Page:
Avoid re-inventing the wheel - dip into the research

You can find some resources that we identified here during our exploration. There are lots of research references, and sites listing innovative projects, as well as practical guides that we also cover below.

Look for shared insights and conversation starters

As part of our exploration we came up with ten provocations, and then filled those out from discussion at a recent symposium organised by SEEFA. Here's the provocations, with additional insights. You'll find a longer version here. They should be useful conversation starters.

  1. There isn’t an opt-out from technology - but you can choose how much you participate. (Technology has changed the world dramatically, and it will continue to change. What’s important is enabling people to choose how they engage).
  2. Government is concerned that many older people are not online - but there are limits to what government can do. (People will engage with what’s interesting and useful to them, and use devices that most suit their needs).

    3. Everyone needs Internet access … but beyond that, no one size fits all. (Cost is a barrier, and then personalisation is important).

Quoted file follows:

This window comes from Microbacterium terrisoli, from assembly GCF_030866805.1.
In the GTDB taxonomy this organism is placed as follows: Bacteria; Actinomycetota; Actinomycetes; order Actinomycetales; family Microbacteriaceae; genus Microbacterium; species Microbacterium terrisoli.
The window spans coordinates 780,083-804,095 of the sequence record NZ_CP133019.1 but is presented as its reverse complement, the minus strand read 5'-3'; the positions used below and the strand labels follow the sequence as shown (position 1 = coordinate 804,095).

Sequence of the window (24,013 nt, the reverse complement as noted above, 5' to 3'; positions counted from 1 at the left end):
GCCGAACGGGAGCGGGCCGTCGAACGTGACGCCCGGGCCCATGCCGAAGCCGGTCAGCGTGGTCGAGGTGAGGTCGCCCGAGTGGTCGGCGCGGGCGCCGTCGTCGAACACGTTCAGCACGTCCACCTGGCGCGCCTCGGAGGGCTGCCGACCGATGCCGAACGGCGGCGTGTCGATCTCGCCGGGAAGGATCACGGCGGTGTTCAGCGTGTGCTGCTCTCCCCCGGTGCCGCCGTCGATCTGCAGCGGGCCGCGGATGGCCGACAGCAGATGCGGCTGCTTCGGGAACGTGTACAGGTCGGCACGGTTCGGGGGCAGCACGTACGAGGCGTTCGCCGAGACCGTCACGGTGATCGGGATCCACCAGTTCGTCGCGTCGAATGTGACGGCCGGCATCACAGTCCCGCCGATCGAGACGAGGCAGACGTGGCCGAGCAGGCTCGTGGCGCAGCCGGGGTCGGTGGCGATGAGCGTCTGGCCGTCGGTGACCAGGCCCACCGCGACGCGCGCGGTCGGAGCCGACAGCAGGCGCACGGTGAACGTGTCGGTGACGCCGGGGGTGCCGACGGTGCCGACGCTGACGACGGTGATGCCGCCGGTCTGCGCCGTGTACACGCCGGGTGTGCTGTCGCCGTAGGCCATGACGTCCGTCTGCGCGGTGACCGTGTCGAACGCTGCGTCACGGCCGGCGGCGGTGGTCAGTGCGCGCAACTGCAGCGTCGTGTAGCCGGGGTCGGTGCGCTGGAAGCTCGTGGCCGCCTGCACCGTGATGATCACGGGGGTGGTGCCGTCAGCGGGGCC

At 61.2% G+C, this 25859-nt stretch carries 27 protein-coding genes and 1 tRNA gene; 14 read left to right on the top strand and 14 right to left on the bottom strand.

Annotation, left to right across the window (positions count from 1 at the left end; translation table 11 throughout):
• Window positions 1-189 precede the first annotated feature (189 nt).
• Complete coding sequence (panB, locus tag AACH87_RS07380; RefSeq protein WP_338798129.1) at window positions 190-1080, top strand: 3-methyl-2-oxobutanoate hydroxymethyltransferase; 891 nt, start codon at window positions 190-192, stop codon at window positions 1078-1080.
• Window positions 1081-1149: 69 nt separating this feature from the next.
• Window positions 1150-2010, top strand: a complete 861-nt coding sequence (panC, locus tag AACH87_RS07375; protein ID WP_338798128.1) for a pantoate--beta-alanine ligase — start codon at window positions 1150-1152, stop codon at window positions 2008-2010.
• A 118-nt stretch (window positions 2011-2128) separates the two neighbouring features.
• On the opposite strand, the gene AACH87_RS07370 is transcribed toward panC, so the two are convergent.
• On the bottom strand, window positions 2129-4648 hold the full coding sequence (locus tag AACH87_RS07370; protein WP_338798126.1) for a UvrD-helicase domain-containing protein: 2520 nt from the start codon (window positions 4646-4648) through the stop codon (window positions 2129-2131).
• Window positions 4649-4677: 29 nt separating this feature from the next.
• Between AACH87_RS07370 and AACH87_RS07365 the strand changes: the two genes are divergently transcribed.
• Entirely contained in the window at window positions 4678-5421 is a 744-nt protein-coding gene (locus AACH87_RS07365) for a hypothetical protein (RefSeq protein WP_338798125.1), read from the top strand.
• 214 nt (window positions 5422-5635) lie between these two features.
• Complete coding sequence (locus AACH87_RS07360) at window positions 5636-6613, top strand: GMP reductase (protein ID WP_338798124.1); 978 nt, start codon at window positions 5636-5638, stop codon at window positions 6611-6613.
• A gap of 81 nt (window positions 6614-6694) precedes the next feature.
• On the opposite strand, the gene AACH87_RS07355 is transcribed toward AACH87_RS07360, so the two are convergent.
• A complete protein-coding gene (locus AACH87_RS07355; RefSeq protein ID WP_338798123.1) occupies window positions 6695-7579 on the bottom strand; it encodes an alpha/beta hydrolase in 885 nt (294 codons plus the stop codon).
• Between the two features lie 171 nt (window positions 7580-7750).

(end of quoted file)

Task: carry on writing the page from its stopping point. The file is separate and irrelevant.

3. Computer courses and basic skills training don’t meet the needs of many older people. (Tablets are much easier to use than computers for most purposes, and smart phones and smart TVs may also meet many people’s needs).

    5. Simpler interfaces are needed for computers and mobile devices - not just more functions. (Older people should be involved in design).

  4. Relatively few organisations in the ageing field are actively engaged in the online world or using collaborative tools. (Using social technology should help enable greater greater cooperation).
  5. Digital social innovations in services are not scaling. (There’s too much focus on the tech, and not enough on what it does, together with a lot of re-invention).
  6. There is a raft of research, but little knowledge-sharing of that and day-to-day practice. (A lot of research is hidden and not transferred to practice. A culture of competitive tendering reduces people’s inclination to cooperate and use what’s already available).

    9. The energy for change lies with apps, connectors and storytellers. (To which we can add, evolution of trusted technologies such as TVs. Bring the storytellers together).

    10. The digital divide is no longer a useful metaphor. Reality is more complex.

Check out these sites for practical ideas

From our resources pages:

Consider three levels: policy, community and people

Bear in mind that solutions will have to work at three levels.

  1. The policy level, where government will be promoting transformation of public services using digital technology, and ways to engage and support citizens online. You'll find insights into how that is developing opengov. At present it looks as if the greycells being developed by the Department of Communities and Local Government will be the key reference point.